On all 3 graphs
- Θ is the population parameter, of which is an estimate - calculated from a random sample.
- Areas shaded orange fall outside the intervals I, or Imin or I/2+I/2, all of which enclose (100[1−α] =) 95% of this population of estimates.
- a is the proportion of estimates less than (a), and b is the proportion of estimates greater than (b)
- (a) and (b) are the lower and upper limits of the (parametric) interval, I.
- Notice that (a) and (b) are the rank of (a) and
These probability density plots depict a theoretical parametric smooth distribution, rather than the practical situation where you need to obtain confidence limits from the ranks of your bootstrap statistics - in other words, you wish to estimate a 100[1−α]% interval from B bootstrap estimates.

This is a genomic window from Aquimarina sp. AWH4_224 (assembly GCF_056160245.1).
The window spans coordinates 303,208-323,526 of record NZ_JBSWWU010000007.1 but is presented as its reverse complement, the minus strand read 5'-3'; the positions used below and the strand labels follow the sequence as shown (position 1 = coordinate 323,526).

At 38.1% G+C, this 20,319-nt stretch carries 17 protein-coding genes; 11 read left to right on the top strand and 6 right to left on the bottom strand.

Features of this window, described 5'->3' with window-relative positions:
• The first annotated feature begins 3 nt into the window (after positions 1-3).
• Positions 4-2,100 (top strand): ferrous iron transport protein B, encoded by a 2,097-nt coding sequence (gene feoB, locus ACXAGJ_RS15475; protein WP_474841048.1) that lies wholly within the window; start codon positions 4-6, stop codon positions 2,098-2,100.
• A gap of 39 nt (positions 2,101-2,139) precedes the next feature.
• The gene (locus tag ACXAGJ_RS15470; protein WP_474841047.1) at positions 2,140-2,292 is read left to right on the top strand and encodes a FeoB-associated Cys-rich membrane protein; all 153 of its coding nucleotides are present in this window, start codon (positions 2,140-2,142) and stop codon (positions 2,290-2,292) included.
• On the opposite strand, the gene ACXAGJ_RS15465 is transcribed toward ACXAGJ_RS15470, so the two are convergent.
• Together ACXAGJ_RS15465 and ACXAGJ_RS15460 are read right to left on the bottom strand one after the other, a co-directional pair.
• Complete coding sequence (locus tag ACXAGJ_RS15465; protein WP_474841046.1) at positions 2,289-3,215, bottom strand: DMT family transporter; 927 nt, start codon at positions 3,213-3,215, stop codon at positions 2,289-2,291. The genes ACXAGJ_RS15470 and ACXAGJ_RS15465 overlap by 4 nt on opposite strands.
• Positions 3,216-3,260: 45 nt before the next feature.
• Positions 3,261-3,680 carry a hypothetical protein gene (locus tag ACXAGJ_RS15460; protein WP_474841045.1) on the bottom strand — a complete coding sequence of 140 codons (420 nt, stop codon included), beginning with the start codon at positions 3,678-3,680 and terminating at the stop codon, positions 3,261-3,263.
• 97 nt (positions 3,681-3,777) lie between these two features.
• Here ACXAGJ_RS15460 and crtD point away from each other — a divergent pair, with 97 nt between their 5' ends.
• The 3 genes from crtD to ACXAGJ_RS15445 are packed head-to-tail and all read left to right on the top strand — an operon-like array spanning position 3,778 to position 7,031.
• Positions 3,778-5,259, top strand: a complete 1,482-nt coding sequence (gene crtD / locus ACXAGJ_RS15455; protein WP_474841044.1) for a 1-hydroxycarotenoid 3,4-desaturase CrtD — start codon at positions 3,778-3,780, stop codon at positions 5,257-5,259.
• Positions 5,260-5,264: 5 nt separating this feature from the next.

Where B is very large, and * is smooth:
- To estimate the equal-tailed confidence interval for ,
Î = *(b) − *(a)
- Calculate the rank, (a), = Bα/2.
- and the rank, (b), = B[1−α]/2.
Then identify *(a) and *(b)
- To estimate the shortest confidence interval for ,
Îmin is the smallest value of *(b) − *(a).
For each possible rank, (a),
- calculate the corresponding (b) = (a) + B[1−α]/2.
Then select the pair of bootstrap estimates with the smallest |*(b) − *(a)|.
- To estimate the symmetrical confidence interval for ,
Î = 2[−*(a)] = 2[*(b)−]
For each possible *(a),
- calculate *(b) = 2 − *(a)
- and calculate = (a)/B + [1 − (b)/B].
Then identify the pair of bootstrap estimates whose = α.
In practice, these confidence limit formulae are only approximate because B is finite and * is discrete. But, provided * does not have a strongly stepped distribution, these approximations may be improved using interpolation and mean ranks.